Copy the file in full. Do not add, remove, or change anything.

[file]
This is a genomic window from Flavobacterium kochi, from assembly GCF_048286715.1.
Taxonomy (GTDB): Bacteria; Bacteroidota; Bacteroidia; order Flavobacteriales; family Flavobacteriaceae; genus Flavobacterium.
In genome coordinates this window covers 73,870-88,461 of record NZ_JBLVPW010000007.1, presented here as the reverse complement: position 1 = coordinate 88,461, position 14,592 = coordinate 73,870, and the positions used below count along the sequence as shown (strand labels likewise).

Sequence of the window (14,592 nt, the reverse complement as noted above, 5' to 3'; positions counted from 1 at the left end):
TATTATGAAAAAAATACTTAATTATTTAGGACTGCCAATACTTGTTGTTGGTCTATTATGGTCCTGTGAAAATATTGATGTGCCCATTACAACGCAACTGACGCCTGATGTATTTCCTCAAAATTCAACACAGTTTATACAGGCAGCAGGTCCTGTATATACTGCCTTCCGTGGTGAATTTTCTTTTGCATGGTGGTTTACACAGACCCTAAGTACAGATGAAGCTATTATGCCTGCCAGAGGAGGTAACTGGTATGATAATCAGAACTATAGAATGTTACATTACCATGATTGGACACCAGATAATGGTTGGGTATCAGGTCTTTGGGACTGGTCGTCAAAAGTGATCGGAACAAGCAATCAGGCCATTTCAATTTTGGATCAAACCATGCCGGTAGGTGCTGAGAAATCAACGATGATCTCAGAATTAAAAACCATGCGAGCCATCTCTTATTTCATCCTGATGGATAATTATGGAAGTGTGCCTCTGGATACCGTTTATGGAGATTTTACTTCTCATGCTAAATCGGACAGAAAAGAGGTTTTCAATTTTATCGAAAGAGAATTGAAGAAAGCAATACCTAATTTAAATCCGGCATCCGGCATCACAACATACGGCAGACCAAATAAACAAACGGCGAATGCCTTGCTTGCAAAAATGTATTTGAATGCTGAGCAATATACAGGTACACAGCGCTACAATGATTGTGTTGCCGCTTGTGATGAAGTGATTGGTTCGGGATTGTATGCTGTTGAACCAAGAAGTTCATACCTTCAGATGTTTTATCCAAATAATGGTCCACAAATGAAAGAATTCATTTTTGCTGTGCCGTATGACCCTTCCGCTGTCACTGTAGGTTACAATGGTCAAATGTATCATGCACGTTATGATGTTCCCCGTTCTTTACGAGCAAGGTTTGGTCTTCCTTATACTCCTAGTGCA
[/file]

This is a genomic window from Flavobacterium kochi, from assembly GCF_048286715.1.
Taxonomy (GTDB): Bacteria; Bacteroidota; Bacteroidia; order Flavobacteriales; family Flavobacteriaceae; genus Flavobacterium.
In genome coordinates this window covers 73,870-88,461 of record NZ_JBLVPW010000007.1, presented here as the reverse complement: position 1 = coordinate 88,461, position 14,592 = coordinate 73,870, and the positions used below count along the sequence as shown (strand labels likewise).

Sequence of the window (14,592 nt, the reverse complement as noted above, 5' to 3'; positions counted from 1 at the left end):
TATTATGAAAAAAATACTTAATTATTTAGGACTGCCAATACTTGTTGTTGGTCTATTATGGTCCTGTGAAAATATTGATGTGCCCATTACAACGCAACTGACGCCTGATGTATTTCCTCAAAATTCAACACAGTTTATACAGGCAGCAGGTCCTGTATATACTGCCTTCCGTGGTGAATTTTCTTTTGCATGGTGGTTTACACAGACCCTAAGTACAGATGAAGCTATTATGCCTGCCAGAGGAGGTAACTGGTATGATAATCAGAACTATAGAATGTTACATTACCATGATTGGACACCAGATAATGGTTGGGTATCAGGTCTTTGGGACTGGTCGTCAAAAGTGATCGGAACAAGCAATCAGGCCATTTCAATTTTGGATCAAACCATGCCGGTAGGTGCTGAGAAATCAACGATGATCTCAGAATTAAAAACCATGCGAGCCATCTCTTATTTCATCCTGATGGATAATTATGGAAGTGTGCCTCTGGATACCGTTTATGGAGATTTTACTTCTCATGCTAAATCGGACAGAAAAGAGGTTTTCAATTTTATCGAAAGAGAATTGAAGAAAGCAATACCTAATTTAAATCCGGCATCCGGCATCACAACATACGGCAGACCAAATAAACAAACGGCGAATGCCTTGCTTGCAAAAATGTATTTGAATGCTGAGCAATATACAGGTACACAGCGCTACAATGATTGTGTTGCCGCTTGTGATGAAGTGATTGGTTCGGGATTGTATGCTGTTGAACCAAGAAGTTCATACCTTCAGATGTTTTATCCAAATAATGGTCCACAAATGAAAGAATTCATTTTTGCTGTGCCGTATGACCCTTCCGCTGTCACTGTAGGTTACAATGGTCAAATGTATCATGCACGTTATGATGTTCCCCGTTCTTTACGAGCAAGGTTTGGTCTTCCTTATACTCCTAGTGCA